The ‘amour fou’ by Alma Mahler and Oskar Kokoschka | Entertainment | The USA Print

The 'amour fou' by Alma Mahler and Oskar Kokoschka

In May 1911, Alma Mahler had just been widowed by the great composer and conductor Gustav Mahler. She was an extremely cultured Viennese high society woman who liked to surround herself with art and geniuses. She had learned to play the piano as a child and was a composer, but in her marriage to Mahler she had to take too long a place in her shadow as mother, housekeeper and helper. She until she had had enough and she sought refuge in the arms of the architect and founder of the Bauhaus Walter Gropius, one of her many lovers and, ultimately, her second husband.

However, the appearance of the young Oskar Kokoschka in her life, whom she meets when he comes to her house to make a death mask of Gustav for one of his many artistic projects, leads to a torrent of unbridled and toxic love passion.

The artists lived a complicated relationship

The artists lived a complicated relationship

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This reflects it Alma Mahler, the passion, a film that hits theaters today after passing through the BCN Film Fest and the Atlàntida Mallorca Film Fest. Directed by the Austrian Dieter Berner, who in his previous work already delved into the biography of another peculiar artist like Egon Schiele, the film delves into the complex relationship that Alma and Oskar had for four years.

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The film starts in New York shortly before the death of Gustav Mahler, who has just found out about his wife’s infidelity with Gropius. “I am 31 years old. I want to live and he is young. You don’t even look at me anymore, I don’t exist for you. He believed in you, in your music and in your genius. I thought you understood my artistic ambitions. That’s why I loved you. But in this marriage there can only be one composer and it’s you, ”he reproaches her.

I wanted to let the public know what the woman behind the muse that inspired so many artists was really like, in addition to inquiring into her powerful sexuality.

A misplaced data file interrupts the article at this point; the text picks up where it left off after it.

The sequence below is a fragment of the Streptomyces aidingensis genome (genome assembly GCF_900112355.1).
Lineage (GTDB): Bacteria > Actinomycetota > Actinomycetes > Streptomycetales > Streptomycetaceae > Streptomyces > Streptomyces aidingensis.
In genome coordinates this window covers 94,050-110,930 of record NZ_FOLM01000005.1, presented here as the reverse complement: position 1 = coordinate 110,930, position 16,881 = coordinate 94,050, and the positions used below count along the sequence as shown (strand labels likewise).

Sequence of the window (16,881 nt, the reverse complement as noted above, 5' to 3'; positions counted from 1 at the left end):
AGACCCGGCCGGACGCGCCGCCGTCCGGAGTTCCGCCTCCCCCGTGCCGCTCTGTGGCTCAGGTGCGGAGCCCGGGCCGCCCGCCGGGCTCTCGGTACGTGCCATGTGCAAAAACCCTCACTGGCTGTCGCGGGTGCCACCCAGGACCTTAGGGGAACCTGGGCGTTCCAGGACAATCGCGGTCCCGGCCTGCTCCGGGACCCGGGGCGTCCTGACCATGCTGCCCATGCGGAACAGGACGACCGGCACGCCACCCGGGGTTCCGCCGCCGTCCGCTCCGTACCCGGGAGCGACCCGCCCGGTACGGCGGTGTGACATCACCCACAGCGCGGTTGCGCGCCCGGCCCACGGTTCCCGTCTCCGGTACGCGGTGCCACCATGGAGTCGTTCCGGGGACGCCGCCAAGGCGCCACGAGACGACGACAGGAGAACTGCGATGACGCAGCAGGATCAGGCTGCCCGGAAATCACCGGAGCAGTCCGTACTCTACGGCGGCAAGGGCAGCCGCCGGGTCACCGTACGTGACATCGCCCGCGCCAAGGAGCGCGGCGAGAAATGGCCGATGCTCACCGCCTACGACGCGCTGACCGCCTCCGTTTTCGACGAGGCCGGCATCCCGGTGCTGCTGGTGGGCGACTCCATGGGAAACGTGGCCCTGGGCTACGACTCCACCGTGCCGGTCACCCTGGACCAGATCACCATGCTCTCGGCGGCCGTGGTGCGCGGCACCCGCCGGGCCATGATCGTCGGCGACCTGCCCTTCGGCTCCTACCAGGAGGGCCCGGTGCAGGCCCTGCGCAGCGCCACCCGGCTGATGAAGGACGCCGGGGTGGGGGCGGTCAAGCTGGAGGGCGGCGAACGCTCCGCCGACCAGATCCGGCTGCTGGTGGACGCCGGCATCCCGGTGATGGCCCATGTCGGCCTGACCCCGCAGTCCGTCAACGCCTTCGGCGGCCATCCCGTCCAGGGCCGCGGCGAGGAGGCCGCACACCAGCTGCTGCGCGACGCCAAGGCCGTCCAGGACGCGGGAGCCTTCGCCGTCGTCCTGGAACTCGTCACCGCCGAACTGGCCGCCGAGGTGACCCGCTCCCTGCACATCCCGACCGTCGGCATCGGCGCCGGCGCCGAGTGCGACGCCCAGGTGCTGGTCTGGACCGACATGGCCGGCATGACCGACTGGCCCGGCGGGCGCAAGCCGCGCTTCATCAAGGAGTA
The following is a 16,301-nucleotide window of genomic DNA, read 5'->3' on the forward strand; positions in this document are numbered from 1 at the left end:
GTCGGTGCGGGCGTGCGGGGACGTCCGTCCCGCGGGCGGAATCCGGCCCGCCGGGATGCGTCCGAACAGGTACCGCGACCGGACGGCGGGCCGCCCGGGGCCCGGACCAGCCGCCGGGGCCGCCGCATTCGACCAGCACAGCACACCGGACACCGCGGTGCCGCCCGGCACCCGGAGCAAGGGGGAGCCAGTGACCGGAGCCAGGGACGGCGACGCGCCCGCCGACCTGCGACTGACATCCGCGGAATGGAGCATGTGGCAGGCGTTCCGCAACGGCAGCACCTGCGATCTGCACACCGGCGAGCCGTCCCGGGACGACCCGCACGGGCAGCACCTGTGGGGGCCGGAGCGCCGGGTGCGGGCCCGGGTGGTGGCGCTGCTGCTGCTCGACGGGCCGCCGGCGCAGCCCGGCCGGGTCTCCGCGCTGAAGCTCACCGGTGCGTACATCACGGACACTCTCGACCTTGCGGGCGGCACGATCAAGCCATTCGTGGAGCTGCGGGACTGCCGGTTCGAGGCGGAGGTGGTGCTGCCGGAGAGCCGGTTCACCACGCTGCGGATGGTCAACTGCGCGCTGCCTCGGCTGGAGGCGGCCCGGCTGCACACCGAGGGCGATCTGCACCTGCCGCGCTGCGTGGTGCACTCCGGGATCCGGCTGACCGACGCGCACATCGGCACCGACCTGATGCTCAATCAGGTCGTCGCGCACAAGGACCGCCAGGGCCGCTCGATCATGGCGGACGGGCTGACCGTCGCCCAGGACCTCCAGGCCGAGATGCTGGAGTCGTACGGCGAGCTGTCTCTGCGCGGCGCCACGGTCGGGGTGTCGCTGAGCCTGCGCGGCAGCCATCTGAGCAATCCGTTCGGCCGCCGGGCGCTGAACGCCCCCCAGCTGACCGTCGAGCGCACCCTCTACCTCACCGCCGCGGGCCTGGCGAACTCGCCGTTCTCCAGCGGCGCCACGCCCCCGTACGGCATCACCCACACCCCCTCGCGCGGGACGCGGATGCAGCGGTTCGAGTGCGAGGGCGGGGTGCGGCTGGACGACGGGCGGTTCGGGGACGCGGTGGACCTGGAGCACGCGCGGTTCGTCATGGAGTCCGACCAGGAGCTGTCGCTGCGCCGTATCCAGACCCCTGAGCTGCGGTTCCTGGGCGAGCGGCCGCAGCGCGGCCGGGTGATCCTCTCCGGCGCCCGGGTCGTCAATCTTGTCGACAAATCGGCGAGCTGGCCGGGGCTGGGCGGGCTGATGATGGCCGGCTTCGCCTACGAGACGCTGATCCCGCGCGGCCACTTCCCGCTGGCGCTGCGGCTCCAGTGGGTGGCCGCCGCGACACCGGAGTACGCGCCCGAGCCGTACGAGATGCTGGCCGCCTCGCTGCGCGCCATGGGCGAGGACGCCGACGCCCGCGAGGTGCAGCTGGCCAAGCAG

Dieter Berner

The film’s script was co-written by Berner again in collaboration with his partner, the former actress Hilde Berger, with “the intention of letting the public know what the woman behind the muse who inspired so many artists really was like” in addition to “investigating in his powerful sexuality. In her diary, she wrote that if she knew a genius and needed her body, she had to offer it to him for the sake of art. She felt a tremendous need to be desired by men and she was, ”explains the director in conversation with this newspaper.

Undoubtedly, Alma, interpreted with conviction by Emily Cox, boosted the creativity of the artists with whom she surrounded herself and rebelled against that submission to which the patriarchal society of the time chained her. She “She didn’t like being married, but she did it three times. The last one was the novelist Franz Werfel, with whom she was until his death, ”continues the director.

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Co-writer Hilde Berger and director Dieter Berner

Co-writer Hilde Berger and director Dieter Berner

Max Berner

“She was very pretty and provocative. She expressed her opinion on any subject, without caring about her repercussions, ”adds Berger, who recalls that she, together with her mother and her stepfather, lived in a unique environment through which the most famous creators paraded. “Gustav Klimt gave her the first kiss from her at the age of 16. And when the whole world was surrendering to Mahler’s music, she openly told him that she didn’t like him.

Despite everything, they ended up getting married after a quick courtship. “She thought that this man 20 years her senior would help her in her goal of becoming a composer, but in the marriage contract Mahler ordered her to abandon her professional concerns. Alma was already pregnant and those ten years together were very hard for her, that she even thought about suicide”. Once Gustav is dead, the widow throws herself into premiering her ninth symphony and searches for the perfect conductor.

Alma was very pretty and provocative. She would express her opinion on any subject, regardless of the repercussions.

hilde berger

And in those he runs into Kokoschka’s enfant terrible, whose talent he admires for creating risky performances and an expressionist painting that cried out to break through among the greats. Alma asks him to paint it and they end up devouring each other in a spiral of sex, art and letters. Until Oskar’s terrible jealousy ruins the relationship.

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“Alma had never been with a man like this before. He depended on her and her obsession reaches such a point that he has a life-size doll made with the physique of her lover with whom he walked for two years in Dresden. “It was a kind of art therapy for him,” Berner says. After the breakup, the exchange of letters continued, already more spaced. But they never saw each other again. A full-fledged ‘amour fou’.

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Anna Tomas

AUSTRIA - JANUARY 01: Alma Mahler (Mahler-Werfel), nee Schindler.  Photography, 1909. (Photo by Imagno/Getty Images) [Alma Mahler-Werfel, geborene Schindler. Photographie, 1909.]